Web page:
By Benjamin Jones, EP at Image Brew
For me personally, I actually got into this business out of being a gear head. As a kid I always collected things like comic books, card collections, and even stamps. Don’t tease me for that last one. There was a huge sense of pride as I was acquiring, playing with, and caring for these collections. Back in college when I became more serious about shooting video, the idea of collecting camera equipment was no different. A sense of excitement overtook me as I added another lens, pelican case, or light. Each piece of gear not only allowed me to learn a new technique, but it offered me a new creative experience too. Years later when I started Image Brew, I fortunately learned early on that owning equipment allowed me to be more flexible and billable by offering different options and tools to my clients. But we’ll get back to that later.
If you work on set regularly and part of your offering is a technical equipment package or even a basic set of tools or kit, investing and therefore owning is by far the smart way to go. Financially, as an independent creative, it just makes sense. It’s the same reason why a handy man is going to buy his own tools versus renting from Home Depot each time (Hey, I’m an analogy guy). The time you save in pickup and return errands alone makes sense.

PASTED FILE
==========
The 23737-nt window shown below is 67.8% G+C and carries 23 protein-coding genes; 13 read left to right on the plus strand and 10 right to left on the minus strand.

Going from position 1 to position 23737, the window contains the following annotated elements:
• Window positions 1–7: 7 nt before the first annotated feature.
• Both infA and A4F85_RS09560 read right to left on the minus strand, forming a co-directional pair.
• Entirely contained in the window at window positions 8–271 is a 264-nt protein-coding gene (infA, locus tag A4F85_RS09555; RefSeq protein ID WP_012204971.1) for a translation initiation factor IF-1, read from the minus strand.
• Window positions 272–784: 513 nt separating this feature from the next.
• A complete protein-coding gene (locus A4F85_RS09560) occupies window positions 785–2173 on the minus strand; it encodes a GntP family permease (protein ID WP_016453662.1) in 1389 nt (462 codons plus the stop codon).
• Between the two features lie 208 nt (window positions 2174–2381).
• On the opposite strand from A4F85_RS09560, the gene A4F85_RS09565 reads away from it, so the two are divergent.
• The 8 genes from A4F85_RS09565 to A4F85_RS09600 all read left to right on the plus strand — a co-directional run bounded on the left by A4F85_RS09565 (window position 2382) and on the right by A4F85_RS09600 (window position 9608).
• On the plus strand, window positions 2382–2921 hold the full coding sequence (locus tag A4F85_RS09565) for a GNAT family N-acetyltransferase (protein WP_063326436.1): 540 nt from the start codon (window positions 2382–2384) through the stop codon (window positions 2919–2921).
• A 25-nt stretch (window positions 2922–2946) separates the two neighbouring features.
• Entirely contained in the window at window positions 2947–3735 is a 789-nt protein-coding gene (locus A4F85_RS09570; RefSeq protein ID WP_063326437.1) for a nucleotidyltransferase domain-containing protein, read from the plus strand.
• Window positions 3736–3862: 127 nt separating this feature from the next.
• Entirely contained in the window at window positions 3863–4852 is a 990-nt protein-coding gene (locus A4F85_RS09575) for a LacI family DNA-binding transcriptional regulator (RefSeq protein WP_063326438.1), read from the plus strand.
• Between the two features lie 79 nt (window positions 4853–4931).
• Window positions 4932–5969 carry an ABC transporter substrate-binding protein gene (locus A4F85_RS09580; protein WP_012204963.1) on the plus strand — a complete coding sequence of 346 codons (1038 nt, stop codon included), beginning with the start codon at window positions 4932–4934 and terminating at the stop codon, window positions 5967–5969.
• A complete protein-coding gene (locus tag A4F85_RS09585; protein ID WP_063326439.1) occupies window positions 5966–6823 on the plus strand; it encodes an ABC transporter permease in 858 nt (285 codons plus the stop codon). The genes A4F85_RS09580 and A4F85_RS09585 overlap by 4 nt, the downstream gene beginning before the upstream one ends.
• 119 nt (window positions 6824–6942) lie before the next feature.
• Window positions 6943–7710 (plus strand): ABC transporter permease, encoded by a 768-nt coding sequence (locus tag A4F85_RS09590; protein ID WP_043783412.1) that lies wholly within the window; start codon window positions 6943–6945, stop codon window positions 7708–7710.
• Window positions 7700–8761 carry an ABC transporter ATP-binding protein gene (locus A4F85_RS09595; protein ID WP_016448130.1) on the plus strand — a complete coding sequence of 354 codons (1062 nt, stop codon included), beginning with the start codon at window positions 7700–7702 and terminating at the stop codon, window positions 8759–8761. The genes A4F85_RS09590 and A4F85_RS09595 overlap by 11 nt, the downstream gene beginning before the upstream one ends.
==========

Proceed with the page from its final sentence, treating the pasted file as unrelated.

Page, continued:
Try to avoid the mistake I made for several early years in my career where I just included every piece of gear I owned within my day rate. Separate that out so the client clearly knows that there is a price for your time and expertise, and a separate price for the professional gear they/you will need for the job. This also gives the client the choice to use your gear or rent 3rd party gear for that extra fee, and it’s a creative decision, not a cost decision. They will almost always pick you and your discounted gear for $800 per day, vs you alone for $600, and another $400 for the gear they actually need to rent for this job.
However, if you can sell the gear you own by explaining that it will work great for the job and you’re most comfortable using that versus rental gear, the extra rate you can bill for your gear each day will pay for itself in time. If you stay busy, it can then create an additional net income stream once the gear is paid off. Or, better yet, place this gear income into a separate bank account for future gear investments. Wow, look at you, you’re a business person now! The advent of 3rd party gear rental sites like Sharegrid or KitSplit can make it even easier to pay off your investment. I know these new models can hurt rental houses a bit, but that’s a different blog post.